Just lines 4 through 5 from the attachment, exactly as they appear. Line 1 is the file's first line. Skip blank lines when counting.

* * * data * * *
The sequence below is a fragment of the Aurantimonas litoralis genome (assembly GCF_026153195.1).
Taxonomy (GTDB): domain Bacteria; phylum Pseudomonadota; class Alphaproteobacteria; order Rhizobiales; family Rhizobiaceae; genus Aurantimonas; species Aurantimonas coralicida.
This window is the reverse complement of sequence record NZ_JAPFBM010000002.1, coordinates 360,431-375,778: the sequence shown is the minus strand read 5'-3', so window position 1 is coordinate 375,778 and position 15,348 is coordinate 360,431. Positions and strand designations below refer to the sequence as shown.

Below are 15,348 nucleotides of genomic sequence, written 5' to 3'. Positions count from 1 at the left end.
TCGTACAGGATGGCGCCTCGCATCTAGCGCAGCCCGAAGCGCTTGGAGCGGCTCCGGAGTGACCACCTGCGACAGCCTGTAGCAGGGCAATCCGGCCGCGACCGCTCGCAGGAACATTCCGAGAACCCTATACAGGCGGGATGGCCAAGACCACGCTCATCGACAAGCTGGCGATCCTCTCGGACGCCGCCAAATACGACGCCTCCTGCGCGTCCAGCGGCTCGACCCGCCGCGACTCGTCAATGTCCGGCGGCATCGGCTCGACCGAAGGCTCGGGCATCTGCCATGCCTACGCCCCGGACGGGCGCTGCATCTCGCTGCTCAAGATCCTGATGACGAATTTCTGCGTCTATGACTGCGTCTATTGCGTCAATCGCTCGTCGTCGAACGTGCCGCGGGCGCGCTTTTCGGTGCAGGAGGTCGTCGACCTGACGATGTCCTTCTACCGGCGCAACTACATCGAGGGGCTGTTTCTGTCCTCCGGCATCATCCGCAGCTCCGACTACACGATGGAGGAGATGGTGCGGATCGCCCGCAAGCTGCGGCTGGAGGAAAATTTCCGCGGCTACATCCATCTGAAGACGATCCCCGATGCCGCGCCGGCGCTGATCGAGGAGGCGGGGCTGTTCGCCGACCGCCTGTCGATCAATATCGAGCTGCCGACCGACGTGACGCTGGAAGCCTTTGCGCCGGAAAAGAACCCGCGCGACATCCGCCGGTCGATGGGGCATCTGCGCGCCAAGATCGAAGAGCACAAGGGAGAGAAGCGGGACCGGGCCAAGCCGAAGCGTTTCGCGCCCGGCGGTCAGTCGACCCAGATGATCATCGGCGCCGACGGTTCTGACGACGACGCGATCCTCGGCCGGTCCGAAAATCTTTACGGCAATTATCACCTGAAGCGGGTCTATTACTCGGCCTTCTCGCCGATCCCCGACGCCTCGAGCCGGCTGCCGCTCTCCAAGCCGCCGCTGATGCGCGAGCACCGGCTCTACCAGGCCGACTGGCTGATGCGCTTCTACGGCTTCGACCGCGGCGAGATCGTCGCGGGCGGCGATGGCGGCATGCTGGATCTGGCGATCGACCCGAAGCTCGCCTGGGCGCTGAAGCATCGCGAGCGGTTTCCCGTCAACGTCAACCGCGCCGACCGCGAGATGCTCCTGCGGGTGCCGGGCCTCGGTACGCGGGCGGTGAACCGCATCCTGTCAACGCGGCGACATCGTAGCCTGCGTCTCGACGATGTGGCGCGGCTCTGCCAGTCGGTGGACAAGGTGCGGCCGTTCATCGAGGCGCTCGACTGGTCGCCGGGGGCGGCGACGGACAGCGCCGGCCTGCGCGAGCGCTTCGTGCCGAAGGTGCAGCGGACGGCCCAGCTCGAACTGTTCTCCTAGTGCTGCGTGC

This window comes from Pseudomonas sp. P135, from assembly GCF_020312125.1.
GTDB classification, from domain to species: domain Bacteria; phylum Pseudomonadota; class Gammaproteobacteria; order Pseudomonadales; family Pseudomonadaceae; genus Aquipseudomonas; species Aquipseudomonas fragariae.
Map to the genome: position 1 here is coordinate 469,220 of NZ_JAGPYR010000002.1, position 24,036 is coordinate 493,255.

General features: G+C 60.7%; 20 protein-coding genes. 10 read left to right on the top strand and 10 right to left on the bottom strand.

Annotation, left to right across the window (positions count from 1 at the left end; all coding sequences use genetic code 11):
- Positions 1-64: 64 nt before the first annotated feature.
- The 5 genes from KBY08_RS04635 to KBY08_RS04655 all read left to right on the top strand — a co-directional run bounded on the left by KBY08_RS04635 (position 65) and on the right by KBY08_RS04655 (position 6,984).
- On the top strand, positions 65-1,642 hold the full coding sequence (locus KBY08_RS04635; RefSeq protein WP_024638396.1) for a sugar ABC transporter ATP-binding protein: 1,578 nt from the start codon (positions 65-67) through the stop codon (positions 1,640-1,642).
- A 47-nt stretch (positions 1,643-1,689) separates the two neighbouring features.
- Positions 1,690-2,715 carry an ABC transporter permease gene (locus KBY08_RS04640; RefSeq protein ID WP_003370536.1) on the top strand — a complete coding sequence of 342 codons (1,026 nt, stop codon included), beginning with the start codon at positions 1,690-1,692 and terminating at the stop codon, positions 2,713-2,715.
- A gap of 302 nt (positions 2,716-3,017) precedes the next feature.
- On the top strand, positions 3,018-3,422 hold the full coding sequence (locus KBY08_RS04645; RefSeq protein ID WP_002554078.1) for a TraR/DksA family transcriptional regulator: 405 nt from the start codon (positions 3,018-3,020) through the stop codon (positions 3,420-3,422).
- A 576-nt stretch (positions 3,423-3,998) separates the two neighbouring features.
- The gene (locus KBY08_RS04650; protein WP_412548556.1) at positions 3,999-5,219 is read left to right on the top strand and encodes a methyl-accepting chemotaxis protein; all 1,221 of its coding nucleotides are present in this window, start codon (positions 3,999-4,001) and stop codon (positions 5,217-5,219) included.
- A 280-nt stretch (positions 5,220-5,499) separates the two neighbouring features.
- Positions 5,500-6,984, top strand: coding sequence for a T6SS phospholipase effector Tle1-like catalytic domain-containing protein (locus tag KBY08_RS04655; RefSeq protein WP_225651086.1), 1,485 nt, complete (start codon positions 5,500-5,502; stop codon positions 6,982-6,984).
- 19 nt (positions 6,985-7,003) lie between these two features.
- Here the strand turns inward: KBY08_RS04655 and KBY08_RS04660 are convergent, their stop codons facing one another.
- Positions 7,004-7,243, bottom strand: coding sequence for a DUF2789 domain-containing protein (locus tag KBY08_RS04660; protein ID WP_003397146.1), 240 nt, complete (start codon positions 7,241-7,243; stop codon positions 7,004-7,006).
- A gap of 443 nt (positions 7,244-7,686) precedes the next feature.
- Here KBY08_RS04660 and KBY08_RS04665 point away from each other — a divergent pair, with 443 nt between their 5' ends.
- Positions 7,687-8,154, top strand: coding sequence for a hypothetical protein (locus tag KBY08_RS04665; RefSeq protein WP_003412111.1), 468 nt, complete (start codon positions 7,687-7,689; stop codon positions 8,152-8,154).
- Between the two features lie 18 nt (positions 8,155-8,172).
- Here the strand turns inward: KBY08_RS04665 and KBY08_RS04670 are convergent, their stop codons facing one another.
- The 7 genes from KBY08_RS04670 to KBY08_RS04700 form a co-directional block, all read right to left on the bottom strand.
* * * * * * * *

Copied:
Below are 15,348 nucleotides of genomic sequence, written 5' to 3'. Positions count from 1 at the left end.
TCGTACAGGATGGCGCCTCGCATCTAGCGCAGCCCGAAGCGCTTGGAGCGGCTCCGGAGTGACCACCTGCGACAGCCTGTAGCAGGGCAATCCGGCCGCGACCGCTCGCAGGAACATTCCGAGAACCCTATACAGGCGGGATGGCCAAGACCACGCTCATCGACAAGCTGGCGATCCTCTCGGACGCCGCCAAATACGACGCCTCCTGCGCGTCCAGCGGCTCGACCCGCCGCGACTCGTCAATGTCCGGCGGCATCGGCTCGACCGAAGGCTCGGGCATCTGCCATGCCTACGCCCCGGACGGGCGCTGCATCTCGCTGCTCAAGATCCTGATGACGAATTTCTGCGTCTATGACTGCGTCTATTGCGTCAATCGCTCGTCGTCGAACGTGCCGCGGGCGCGCTTTTCGGTGCAGGAGGTCGTCGACCTGACGATGTCCTTCTACCGGCGCAACTACATCGAGGGGCTGTTTCTGTCCTCCGGCATCATCCGCAGCTCCGACTACACGATGGAGGAGATGGTGCGGATCGCCCGCAAGCTGCGGCTGGAGGAAAATTTCCGCGGCTACATCCATCTGAAGACGATCCCCGATGCCGCGCCGGCGCTGATCGAGGAGGCGGGGCTGTTCGCCGACCGCCTGTCGATCAATATCGAGCTGCCGACCGACGTGACGCTGGAAGCCTTTGCGCCGGAAAAGAACCCGCGCGACATCCGCCGGTCGATGGGGCATCTGCGCGCCAAGATCGAAGAGCACAAGGGAGAGAAGCGGGACCGGGCCAAGCCGAAGCGTTTCGCGCCCGGCGGTCAGTCGACCCAGATGATCATCGGCGCCGACGGTTCTGACGACGACGCGATCCTCGGCCGGTCCGAAAATCTTTACGGCAATTATCACCTGAAGCGGGTCTATTACTCGGCCTTCTCGCCGATCCCCGACGCCTCGAGCCGGCTGCCGCTCTCCAAGCCGCCGCTGATGCGCGAGCACCGGCTCTACCAGGCCGACTGGCTGATGCGCTTCTACGGCTTCGACCGCGGCGAGATCGTCGCGGGCGGCGATGGCGGCATGCTGGATCTGGCGATCGACCCGAAGCTCGCCTGGGCGCTGAAGCATCGCGAGCGGTTTCCCGTCAACGTCAACCGCGCCGACCGCGAGATGCTCCTGCGGGTGCCGGGCCTCGGTACGCGGGCGGTGAACCGCATCCTGTCAACGCGGCGACATCGTAGCCTGCGTCTCGACGATGTGGCGCGGCTCTGCCAGTCGGTGGACAAGGTGCGGCCGTTCATCGAGGCGCTCGACTGGTCGCCGGGGGCGGCGACGGACAGCGCCGGCCTGCGCGAGCGCTTCGTGCCGAAGGTGCAGCGGACGGCCCAGCTCGAACTGTTCTCCTAGTGCTGCGTGC